14 Facts You Might Not Know About The Sabbath Year

Most Christians know about the Sabbath day, but some have never heard of the sabbath year. That's right, a whole year of rest! When I came to the commandments regarding the sabbath year, I was filled with questions. There was so much that I, even as a life-long Christian, did not know! Read on to discover fourteen intriguing facts about the sabbath year!

1. Rest from toil is the heart of the Sabbath

What is a sabbath? The Hebrew word Shabbat means to rest from labor or a day of rest. It comes from a root word that means “to set apart as holy”. This wasn't just a day to kick back if you were tired out. It was, and is, an intentional day of rest and reconnection with God.

The history of the Sabbath goes back to the dawn of the world. In the creation story in Genesis, God created the earth in six days, and on the seventh day, He rested. One of the Ten Commandments is to keep the Sabbath, which included rest for servants and animals. (Exodus 20:8-11) Sabbath happens from sundown on Friday until sundown on Saturday.

In the era leading up to Jesus, rabbis and scribes created careful guides for what was considered work, even up to how far you could walk. The rules probably seemed odd and oppressive to those who didn't believe in the God of Israel.

So could you imagine, if the Sabbath day threw people off, how hard it was for Gentiles to wrap their head around a sabbath year? Even for believers, this was a challenging commandment from the Lord.

2. The sabbath year was an agricultural rest every seventh year for the land and its workers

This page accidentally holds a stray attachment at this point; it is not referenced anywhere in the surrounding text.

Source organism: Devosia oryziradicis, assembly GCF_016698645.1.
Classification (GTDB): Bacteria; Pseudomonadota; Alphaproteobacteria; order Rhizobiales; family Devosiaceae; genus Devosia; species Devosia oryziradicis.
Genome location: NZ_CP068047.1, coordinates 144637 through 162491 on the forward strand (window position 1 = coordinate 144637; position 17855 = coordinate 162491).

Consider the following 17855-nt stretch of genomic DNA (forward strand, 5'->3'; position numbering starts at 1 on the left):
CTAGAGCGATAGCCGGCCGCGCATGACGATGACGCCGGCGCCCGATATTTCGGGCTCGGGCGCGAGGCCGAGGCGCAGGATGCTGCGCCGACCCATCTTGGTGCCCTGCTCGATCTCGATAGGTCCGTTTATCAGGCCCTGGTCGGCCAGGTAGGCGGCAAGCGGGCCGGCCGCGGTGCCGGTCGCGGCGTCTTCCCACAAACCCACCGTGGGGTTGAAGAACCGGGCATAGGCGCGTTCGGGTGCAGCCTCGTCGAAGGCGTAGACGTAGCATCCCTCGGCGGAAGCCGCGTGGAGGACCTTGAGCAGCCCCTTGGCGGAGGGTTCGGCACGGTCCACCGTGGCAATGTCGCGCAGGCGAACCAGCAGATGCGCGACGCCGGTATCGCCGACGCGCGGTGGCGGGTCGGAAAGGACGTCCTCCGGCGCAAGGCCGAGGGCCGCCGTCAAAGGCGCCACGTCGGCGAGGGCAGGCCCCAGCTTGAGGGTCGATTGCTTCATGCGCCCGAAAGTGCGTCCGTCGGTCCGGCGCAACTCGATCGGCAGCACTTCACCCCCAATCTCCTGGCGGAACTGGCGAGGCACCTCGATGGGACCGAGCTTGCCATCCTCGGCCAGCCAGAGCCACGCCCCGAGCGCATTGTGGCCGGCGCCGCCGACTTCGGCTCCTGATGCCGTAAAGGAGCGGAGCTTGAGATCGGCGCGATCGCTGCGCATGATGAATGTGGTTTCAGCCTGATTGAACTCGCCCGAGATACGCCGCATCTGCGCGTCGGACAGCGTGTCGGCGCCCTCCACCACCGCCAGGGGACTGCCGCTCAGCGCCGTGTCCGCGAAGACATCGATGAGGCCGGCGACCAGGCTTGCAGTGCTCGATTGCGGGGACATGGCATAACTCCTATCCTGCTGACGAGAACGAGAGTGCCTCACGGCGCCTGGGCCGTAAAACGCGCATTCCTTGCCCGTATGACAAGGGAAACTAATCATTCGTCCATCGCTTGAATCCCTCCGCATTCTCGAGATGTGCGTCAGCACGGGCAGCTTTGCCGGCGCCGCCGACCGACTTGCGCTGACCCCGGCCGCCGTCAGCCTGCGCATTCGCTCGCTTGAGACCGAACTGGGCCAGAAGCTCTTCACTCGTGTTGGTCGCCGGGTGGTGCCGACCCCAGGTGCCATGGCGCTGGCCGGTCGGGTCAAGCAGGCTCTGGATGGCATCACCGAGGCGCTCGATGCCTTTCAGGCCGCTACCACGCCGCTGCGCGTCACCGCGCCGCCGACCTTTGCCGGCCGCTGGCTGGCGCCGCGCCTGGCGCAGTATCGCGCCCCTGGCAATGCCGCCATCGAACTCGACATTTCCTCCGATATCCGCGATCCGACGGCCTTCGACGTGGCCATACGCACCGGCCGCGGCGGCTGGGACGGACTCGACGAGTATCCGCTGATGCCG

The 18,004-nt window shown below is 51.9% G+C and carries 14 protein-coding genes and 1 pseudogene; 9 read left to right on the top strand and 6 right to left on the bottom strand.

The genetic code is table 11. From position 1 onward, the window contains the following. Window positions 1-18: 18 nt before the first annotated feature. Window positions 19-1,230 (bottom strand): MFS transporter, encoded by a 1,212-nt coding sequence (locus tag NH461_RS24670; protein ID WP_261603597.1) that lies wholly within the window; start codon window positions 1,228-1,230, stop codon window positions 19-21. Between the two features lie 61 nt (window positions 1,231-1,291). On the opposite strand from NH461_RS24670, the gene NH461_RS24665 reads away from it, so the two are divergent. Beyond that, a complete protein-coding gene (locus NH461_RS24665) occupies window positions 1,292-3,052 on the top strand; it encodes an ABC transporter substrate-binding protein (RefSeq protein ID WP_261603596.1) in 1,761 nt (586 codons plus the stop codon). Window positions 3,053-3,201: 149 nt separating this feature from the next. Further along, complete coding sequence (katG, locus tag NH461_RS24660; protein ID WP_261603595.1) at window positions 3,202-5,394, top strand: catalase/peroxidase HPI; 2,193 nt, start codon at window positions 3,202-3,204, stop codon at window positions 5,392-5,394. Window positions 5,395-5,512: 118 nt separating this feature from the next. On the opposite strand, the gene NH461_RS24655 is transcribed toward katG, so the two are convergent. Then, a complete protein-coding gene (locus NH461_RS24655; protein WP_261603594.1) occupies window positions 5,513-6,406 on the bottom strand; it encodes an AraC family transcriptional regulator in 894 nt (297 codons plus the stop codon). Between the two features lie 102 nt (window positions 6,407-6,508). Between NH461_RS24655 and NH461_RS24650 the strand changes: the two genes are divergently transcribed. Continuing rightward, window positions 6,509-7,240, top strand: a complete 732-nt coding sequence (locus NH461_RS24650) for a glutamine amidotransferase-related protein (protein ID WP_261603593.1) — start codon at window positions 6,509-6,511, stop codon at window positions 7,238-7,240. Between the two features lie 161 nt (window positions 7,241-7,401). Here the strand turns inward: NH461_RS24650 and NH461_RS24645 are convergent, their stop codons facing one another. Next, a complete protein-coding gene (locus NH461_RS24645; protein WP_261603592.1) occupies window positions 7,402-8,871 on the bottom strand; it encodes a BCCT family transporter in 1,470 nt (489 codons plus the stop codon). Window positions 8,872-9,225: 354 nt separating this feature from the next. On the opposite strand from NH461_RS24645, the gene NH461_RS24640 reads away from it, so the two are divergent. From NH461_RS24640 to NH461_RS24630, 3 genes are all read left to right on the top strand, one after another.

The sabbath year, called Shemittah in Hebrew, happens every seventh year. Within the land of Israel, the agricultural cycle rested for a whole year.

“...but on the seventh year you shall let it [the land] rest and lie fallow, so that the needy of your people may eat; and whatever they leave the beast of the field may eat.” - Exodus 23:11

Farming is a livin'-on-faith job to begin with. I couldn't imagine the anxiety that would rise as you approached the seventh year in ancient Israel!

I can the people of ancient Israel whispering to each other and jabbing their thumb at Moses. “Is he serious? How will that work?”

3. During the sabbath year, farmers could not plant or harvest crops

According to the Bible, Jewish farmers were told not to plant or harvest for storage for an entire year, beginning on Rosh Hashanah, which falls in September.

“Speak to the sons of Israel and say to them, 'When you come into the land which I shall give you, then the land shall have a sabbath to the Lord. Six years you shall sow your field, and six years you shall prune your vineyard and gather in its crop, but during the seventh year the land shall have a sabbath rest, a sabbath to the Lord; you shall not sow your field nor prune your vineyard. Your harvest's aftergrowth you shall not reap, and your grapes of untrimmed vines you shall not gather; the land shall have a sabbatical year.

“All of you shall have the sabbath products of the land for food; yourself, and your male and female slaves, and your hired men and your foreign resident, those who live as aliens with you. Even your cattle and the animals that are in your land shall have all its crops to eat.” - Leviticus 25:2-7

4. God promised to provide enough food to carry them through—but they had to trust Him

If you're wondering about them running out of food, you're not alone! God anticipated their question, as we see here:

“But if you say, 'What are we going to eat the seventh year if we do not sow or gather in our crops?' then I will so order My blessing for you in the sixth year that it will bring forth the crop for three years. When you are sowing the eighth year, you can still eat old